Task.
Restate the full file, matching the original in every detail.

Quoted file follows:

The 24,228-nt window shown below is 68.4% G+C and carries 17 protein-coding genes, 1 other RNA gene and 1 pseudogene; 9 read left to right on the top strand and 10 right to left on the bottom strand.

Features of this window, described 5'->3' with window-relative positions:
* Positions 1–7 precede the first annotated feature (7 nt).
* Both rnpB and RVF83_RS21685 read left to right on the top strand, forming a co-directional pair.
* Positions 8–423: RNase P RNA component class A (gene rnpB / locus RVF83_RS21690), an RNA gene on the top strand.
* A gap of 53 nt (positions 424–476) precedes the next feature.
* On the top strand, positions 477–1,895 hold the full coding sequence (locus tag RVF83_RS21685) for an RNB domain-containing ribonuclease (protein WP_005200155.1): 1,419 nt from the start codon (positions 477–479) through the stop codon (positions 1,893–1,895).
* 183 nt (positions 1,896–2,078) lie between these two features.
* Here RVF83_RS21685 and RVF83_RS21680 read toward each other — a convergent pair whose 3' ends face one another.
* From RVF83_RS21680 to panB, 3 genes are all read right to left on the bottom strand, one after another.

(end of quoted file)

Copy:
The 24,228-nt window shown below is 68.4% G+C and carries 17 protein-coding genes, 1 other RNA gene and 1 pseudogene; 9 read left to right on the top strand and 10 right to left on the bottom strand.

Features of this window, described 5'->3' with window-relative positions:
* Positions 1–7 precede the first annotated feature (7 nt).
* Both rnpB and RVF83_RS21685 read left to right on the top strand, forming a co-directional pair.
* Positions 8–423: RNase P RNA component class A (gene rnpB / locus RVF83_RS21690), an RNA gene on the top strand.
* A gap of 53 nt (positions 424–476) precedes the next feature.
* On the top strand, positions 477–1,895 hold the full coding sequence (locus tag RVF83_RS21685) for an RNB domain-containing ribonuclease (protein WP_005200155.1): 1,419 nt from the start codon (positions 477–479) through the stop codon (positions 1,893–1,895).
* 183 nt (positions 1,896–2,078) lie between these two features.
* Here RVF83_RS21685 and RVF83_RS21680 read toward each other — a convergent pair whose 3' ends face one another.
* From RVF83_RS21680 to panB, 3 genes are all read right to left on the bottom strand, one after another.